The command path 104 further includes a delay line 212 coupled to the command extension circuit 206. For example, the delay line 212 may be an adjustable delay line including a DCC, a coarse delay line and a fine delay line. In some embodiments, the delay line 212 has substantially the same circuit structure as the delay line 209. The CMDEXT signal is transmitted to the delay line 212. The delay line 212 may provide a delayed command signal CMDDLL responsive to the CMDEXT signal and further responsive to the DLC signal that is based on the CLK signal and the DLL_fb signal. The command path 104 further includes a dQ-Enable-Delay (QED) circuit 213. The QED circuit 213 receives a selected latency (e.g., a CL value and/or a CWL value), an N value. The QED circuit 213 may further receive the DLLCLKQ signal from the delay line 209. For a read operation, the DLLCLK signal and the DLLCLKQ signal are the same signal. For an on-die termination (ODT) function, the DLLCLK signal is stable and the DLLCLKQ signal provides a clock pulses, because termination information is common to all data queues (DQs), and a common ODT signal may be generated from DLLCLKQ at a root of the tree 210. The common ODT signal may be provided to all the DQs through a network similar to the tree 210. This may keep the ODT signal provided to the DQs synchronized with the CLKOUT signal at leaves of the tree 210. The latency may be defined by a number of clock cycles, for example, of the CLK signal. The N value may be a number of clock cycles equivalent to a delay between receipt of the CLK signal and the DLLCLKQ signal. The CL value is column address strobe (CAS) latency that may account for a delay time between when the apparatus receives the read command and when the output buffer 216 receives read data responsive to the read command based on the CLKOUT signal including time for data to be accessed and provided to an output bus (e.g., via a DQ pad after the output buffer 216). The CWL value is CAS write latency that may account for a delay time between when the apparatus receives the write command and when the input data block 136 in FIG. 1 receives write data responsive to the write command based on DQS signals (not shown) including time for data to be accessed and provided to an input bus (e.g., via a DQ pad before the input data block 136). The CL value and the CWL value may be represented as numbers of clock cycles of the CLK signal. The CL value and the CWL value may be frequency dependent value, for example.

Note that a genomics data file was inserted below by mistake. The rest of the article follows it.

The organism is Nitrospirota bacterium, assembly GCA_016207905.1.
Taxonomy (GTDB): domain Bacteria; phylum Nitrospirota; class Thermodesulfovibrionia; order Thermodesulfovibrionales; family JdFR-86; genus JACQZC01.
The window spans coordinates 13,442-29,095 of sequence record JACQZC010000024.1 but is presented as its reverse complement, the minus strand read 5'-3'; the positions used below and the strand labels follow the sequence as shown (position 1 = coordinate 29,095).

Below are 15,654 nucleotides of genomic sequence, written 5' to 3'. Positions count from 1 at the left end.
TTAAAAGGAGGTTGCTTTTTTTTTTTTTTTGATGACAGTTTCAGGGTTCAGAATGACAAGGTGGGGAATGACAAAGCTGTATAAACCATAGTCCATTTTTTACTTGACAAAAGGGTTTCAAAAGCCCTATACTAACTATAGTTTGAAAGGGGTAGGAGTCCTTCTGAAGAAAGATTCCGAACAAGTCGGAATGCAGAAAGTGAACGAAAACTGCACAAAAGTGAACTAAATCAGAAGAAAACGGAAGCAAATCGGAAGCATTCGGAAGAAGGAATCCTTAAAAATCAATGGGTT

The QED circuit 213 synchronizes the CMDDLL signal from the delay line 212 with the DLLCLKQ signal from the delay line 209, for example, by adjusting a latency (e.g., shifting) of the CMDDLL signal using the N value and the CL value or the CWL value. For example, in some embodiments, the QED circuit 213 may shift the CMDDLL signal for the read command responsive to the CL. In some embodiments, the QED circuit 213 may shift the CMDDLL signal for the write command or the ODT command responsive to the CWL. An adjustment factor may also be considered. For example, in some embodiments, the N value may be greater than or equal to nine. For example, in some embodiments, the CL value and the N value may have to satisfy the condition that a difference between the CL value and the N value (e.g., CL−N) is greater or equal to two. In some embodiments, the QED circuit 213 shifts the CMDDLL signal by (CL−(N+2)) clock cycles of the DLLCLKQ signal for read commands, where two is the adjustment factor.